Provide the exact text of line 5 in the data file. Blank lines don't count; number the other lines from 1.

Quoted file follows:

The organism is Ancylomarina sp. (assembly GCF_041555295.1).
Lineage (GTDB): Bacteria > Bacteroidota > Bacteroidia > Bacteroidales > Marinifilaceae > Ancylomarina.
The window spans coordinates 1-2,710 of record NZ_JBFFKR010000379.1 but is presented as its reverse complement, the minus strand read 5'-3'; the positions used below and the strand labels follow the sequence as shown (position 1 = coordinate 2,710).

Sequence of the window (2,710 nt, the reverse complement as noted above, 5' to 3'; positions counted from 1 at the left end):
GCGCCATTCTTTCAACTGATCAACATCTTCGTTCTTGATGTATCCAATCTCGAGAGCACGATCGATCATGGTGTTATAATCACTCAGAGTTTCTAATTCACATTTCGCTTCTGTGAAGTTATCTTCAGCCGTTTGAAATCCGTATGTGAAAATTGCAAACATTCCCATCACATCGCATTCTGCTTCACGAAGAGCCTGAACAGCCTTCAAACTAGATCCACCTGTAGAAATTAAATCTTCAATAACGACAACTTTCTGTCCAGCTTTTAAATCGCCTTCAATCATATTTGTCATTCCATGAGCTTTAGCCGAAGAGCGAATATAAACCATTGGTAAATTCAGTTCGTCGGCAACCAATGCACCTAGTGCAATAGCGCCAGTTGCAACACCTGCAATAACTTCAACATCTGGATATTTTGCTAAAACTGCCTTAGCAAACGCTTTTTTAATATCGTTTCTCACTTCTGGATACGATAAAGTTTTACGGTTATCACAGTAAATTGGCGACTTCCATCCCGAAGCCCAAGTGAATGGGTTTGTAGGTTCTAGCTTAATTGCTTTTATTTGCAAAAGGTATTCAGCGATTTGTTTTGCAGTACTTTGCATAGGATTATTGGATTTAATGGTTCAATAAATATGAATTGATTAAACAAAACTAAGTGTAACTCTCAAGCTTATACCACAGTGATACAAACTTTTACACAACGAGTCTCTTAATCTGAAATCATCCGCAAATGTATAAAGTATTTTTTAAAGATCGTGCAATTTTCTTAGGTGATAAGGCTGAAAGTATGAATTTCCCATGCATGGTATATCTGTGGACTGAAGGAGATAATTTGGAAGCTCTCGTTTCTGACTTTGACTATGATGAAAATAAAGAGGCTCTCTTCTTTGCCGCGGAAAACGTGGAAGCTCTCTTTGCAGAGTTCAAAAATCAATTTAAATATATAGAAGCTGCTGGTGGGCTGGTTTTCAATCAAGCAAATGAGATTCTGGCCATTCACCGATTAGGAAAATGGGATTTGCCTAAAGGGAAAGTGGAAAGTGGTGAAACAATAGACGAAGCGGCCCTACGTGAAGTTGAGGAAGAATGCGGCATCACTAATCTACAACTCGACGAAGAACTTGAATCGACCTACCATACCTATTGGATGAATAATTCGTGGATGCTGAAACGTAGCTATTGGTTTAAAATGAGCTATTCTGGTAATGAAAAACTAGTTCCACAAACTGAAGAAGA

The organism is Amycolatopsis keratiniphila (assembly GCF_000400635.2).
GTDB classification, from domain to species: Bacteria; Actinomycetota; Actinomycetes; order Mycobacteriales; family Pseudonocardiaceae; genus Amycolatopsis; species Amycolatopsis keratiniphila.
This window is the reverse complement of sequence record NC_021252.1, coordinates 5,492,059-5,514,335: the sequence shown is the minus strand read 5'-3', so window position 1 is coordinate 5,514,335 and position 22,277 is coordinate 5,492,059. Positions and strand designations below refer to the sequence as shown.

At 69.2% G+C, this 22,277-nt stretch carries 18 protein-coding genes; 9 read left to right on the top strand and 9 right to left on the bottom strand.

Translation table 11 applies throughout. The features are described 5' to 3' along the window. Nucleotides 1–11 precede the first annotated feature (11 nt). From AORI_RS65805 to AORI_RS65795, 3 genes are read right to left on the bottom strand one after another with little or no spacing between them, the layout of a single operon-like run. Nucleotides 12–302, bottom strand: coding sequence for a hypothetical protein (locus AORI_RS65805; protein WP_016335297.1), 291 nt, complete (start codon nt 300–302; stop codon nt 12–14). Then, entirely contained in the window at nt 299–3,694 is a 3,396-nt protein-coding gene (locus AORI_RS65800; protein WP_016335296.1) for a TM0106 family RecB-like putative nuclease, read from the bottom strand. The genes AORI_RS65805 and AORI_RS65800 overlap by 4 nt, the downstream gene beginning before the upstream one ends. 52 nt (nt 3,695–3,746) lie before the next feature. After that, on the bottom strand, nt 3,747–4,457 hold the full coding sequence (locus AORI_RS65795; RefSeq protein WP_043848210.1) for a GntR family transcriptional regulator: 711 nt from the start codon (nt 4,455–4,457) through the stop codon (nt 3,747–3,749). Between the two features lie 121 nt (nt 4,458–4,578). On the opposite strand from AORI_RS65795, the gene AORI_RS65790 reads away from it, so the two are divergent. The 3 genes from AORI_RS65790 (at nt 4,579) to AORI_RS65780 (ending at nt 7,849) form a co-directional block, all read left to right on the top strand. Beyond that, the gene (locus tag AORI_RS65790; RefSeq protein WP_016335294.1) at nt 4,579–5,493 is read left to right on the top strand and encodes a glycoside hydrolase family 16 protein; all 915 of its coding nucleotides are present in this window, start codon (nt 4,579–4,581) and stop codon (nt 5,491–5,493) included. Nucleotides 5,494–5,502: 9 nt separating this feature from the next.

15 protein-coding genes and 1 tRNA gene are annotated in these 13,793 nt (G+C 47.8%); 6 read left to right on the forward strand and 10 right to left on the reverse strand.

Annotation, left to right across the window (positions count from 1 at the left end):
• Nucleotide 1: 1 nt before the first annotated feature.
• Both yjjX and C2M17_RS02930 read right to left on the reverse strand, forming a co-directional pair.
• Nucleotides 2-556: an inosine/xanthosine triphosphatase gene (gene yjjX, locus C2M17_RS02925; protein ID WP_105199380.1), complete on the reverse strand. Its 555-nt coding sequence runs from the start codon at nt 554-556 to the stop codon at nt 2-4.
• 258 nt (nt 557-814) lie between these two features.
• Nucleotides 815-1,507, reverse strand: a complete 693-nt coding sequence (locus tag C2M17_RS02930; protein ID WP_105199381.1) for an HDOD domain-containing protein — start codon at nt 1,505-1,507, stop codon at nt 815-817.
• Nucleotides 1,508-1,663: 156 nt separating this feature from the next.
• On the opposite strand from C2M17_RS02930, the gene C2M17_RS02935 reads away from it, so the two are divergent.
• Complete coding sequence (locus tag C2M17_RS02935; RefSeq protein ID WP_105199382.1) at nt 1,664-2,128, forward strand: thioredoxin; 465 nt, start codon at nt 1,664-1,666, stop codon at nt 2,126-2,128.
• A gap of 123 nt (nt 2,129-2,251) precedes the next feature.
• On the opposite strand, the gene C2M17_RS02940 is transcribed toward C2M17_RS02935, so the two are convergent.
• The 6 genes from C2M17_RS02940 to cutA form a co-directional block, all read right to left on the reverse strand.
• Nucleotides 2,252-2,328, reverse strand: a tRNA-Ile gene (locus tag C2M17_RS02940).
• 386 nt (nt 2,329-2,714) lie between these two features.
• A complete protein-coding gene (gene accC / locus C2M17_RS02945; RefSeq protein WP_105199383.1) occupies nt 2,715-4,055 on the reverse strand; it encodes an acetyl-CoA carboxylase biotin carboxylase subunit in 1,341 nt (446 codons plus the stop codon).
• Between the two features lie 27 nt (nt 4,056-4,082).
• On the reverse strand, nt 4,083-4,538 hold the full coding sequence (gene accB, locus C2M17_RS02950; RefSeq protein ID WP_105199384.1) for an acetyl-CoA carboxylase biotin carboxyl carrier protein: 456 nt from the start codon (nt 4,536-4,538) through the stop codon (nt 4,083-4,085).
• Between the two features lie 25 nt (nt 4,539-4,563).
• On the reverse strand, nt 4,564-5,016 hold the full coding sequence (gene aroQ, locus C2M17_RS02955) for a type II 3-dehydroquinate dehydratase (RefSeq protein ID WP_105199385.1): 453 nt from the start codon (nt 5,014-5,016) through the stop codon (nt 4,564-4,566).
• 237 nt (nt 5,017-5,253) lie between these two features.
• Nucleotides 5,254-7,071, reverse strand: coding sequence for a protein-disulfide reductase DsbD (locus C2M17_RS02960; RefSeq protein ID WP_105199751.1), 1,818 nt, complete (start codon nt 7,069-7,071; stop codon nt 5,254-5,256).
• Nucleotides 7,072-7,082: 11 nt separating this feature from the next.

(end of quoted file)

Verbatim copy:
GCGCCATTCTTTCAACTGATCAACATCTTCGTTCTTGATGTATCCAATCTCGAGAGCACGATCGATCATGGTGTTATAATCACTCAGAGTTTCTAATTCACATTTCGCTTCTGTGAAGTTATCTTCAGCCGTTTGAAATCCGTATGTGAAAATTGCAAACATTCCCATCACATCGCATTCTGCTTCACGAAGAGCCTGAACAGCCTTCAAACTAGATCCACCTGTAGAAATTAAATCTTCAATAACGACAACTTTCTGTCCAGCTTTTAAATCGCCTTCAATCATATTTGTCATTCCATGAGCTTTAGCCGAAGAGCGAATATAAACCATTGGTAAATTCAGTTCGTCGGCAACCAATGCACCTAGTGCAATAGCGCCAGTTGCAACACCTGCAATAACTTCAACATCTGGATATTTTGCTAAAACTGCCTTAGCAAACGCTTTTTTAATATCGTTTCTCACTTCTGGATACGATAAAGTTTTACGGTTATCACAGTAAATTGGCGACTTCCATCCCGAAGCCCAAGTGAATGGGTTTGTAGGTTCTAGCTTAATTGCTTTTATTTGCAAAAGGTATTCAGCGATTTGTTTTGCAGTACTTTGCATAGGATTATTGGATTTAATGGTTCAATAAATATGAATTGATTAAACAAAACTAAGTGTAACTCTCAAGCTTATACCACAGTGATACAAACTTTTACACAACGAGTCTCTTAATCTGAAATCATCCGCAAATGTATAAAGTATTTTTTAAAGATCGTGCAATTTTCTTAGGTGATAAGGCTGAAAGTATGAATTTCCCATGCATGGTATATCTGTGGACTGAAGGAGATAATTTGGAAGCTCTCGTTTCTGACTTTGACTATGATGAAAATAAAGAGGCTCTCTTCTTTGCCGCGGAAAACGTGGAAGCTCTCTTTGCAGAGTTCAAAAATCAATTTAAATATATAGAAGCTGCTGGTGGGCTGGTTTTCAATCAAGCAAATGAGATTCTGGCCATTCACCGATTAGGAAAATGGGATTTGCCTAAAGGGAAAGTGGAAAGTGGTGAAACAATAGACGAAGCGGCCCTACGTGAAGTTGAGGAAGAATGCGGCATCACTAATCTACAACTCGACGAAGAACTTGAATCGACCTACCATACCTATTGGATGAATAATTCGTGGATGCTGAAACGTAGCTATTGGTTTAAAATGAGCTATTCTGGTAATGAAAAACTAGTTCCACAAACTGAAGAAGA